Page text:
Rich, nutty, and deeply aromatic, sesame oil is a staple ingredient of East Asian cuisine. Whether using it in its toasted or untoasted form, this complex yet versatile seed oil can elevate the flavor of savory dishes and awaken the palate with its earthy fragrance.
History of Sesame Oil
Sesame oil is believed to be one of the very first seed oils ever produced. Sesame seeds were a popular crop to grow for early civilizations as the plant can survive nearly any farming condition, be it drought, high heat, or heavy rain.
It’s difficult to trace the history of domestication and trade of sesame, but archaeologists surmise it was first cultivated in the Indian subcontinent over 5000 years ago and was traded throughout West Asia, and subsequently, the rest of the world.
Sesame oil is most commonly used in India and much of East Asia, particularly Korea, China, Japan, and Vietnam. But with the rising popularity of Asian cuisine among both home cooks and restaurant-goers worldwide, the international demand for sesame oil is seeing rapid growth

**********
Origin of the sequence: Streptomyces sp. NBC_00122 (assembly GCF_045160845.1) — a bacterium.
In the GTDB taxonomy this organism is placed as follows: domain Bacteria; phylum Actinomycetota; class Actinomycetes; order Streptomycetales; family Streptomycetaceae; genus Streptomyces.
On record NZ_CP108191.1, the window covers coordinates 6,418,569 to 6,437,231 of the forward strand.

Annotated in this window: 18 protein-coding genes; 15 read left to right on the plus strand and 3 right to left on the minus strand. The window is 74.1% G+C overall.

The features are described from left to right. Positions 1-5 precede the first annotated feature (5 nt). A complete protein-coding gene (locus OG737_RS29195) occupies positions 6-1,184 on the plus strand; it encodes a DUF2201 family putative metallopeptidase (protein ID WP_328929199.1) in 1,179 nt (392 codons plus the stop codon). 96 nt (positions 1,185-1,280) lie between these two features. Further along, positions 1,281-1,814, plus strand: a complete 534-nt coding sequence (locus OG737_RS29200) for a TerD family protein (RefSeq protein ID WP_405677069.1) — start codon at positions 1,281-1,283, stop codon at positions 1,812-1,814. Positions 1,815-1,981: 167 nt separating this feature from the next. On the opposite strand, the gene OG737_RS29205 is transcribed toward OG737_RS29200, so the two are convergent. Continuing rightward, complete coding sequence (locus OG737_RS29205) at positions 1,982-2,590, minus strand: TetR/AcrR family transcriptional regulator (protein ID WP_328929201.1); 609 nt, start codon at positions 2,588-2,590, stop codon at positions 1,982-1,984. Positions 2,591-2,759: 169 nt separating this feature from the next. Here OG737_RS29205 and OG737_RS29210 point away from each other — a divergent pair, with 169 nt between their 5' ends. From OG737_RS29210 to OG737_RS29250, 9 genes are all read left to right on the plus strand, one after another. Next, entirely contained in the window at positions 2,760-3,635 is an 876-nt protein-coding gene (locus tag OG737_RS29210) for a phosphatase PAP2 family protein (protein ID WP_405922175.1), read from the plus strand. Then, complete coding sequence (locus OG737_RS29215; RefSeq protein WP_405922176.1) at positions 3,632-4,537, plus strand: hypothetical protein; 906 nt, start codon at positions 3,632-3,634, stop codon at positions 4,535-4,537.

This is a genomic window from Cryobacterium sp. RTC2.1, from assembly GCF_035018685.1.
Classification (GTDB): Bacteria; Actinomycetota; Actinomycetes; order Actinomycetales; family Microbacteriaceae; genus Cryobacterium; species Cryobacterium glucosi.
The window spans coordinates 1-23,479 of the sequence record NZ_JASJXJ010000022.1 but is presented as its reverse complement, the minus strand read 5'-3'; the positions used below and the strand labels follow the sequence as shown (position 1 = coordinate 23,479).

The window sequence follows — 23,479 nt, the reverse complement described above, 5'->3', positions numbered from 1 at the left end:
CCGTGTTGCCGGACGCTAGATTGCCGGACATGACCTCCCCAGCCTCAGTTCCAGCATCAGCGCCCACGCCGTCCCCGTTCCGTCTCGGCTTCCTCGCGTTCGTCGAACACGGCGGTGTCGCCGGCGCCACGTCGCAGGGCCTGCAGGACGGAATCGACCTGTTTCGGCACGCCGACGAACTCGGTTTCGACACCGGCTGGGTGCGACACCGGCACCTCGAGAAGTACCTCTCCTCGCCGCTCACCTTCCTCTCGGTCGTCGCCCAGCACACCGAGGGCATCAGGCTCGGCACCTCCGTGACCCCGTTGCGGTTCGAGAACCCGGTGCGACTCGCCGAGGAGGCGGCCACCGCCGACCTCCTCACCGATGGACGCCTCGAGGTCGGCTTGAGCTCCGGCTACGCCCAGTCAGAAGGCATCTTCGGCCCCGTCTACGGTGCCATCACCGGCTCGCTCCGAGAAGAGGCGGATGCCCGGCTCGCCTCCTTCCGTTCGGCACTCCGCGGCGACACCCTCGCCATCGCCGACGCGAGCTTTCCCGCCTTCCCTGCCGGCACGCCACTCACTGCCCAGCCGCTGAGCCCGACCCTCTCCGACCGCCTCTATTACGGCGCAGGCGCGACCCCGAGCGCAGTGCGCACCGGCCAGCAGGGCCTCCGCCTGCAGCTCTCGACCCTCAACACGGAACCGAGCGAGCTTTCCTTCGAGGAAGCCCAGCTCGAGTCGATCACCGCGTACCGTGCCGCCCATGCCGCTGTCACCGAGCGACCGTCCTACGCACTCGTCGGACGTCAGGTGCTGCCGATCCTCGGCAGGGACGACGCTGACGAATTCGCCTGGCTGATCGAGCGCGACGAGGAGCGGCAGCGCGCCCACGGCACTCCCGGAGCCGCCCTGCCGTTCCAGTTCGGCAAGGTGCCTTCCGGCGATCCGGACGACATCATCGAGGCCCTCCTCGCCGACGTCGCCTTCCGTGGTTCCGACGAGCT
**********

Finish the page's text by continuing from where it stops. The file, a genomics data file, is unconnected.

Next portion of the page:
Flavor and Appearance of Sesame Oil
There are two main kinds of sesame oil, each with their own culinary uses and nuances in flavor. Untoasted sesame oil, otherwise known simply as “sesame oil”, is amber in color and has a delicate nutty flavor with a hint of earthiness. Toasted sesame oil meanwhile, recognizable by its higher viscosity and deep brown hue, has a similar but significantly more pronounced flavor with a smoky undertone.
Uses for Sesame Oil
Untoasted sesame oil has a high smoke point and is ideal for high-heat cooking methods. Use it for stir-fry, shallow or deep frying, and even roasting.
Toasted sesame oil has a lower smoke point and can quickly become acrid if overcooked, so use it as a finishing oil or a component in dipping sauce and vinaigrette. Try our Sesame Chicken or Beef and Broccoli recipes which both utilize ample amounts of toasted sesame oil.
In either form, sesame oil’s richness and fragrant nuttiness are excellent for adding complexity to savory dishes. Layer it with other fatty ingredients such as butter or succulent cuts of meat to create a rich depth of flavor such as in our Chicken Satay recipe. You can also use it to mellow overly spicy dishes or balance out acids such as vinegar and citrus.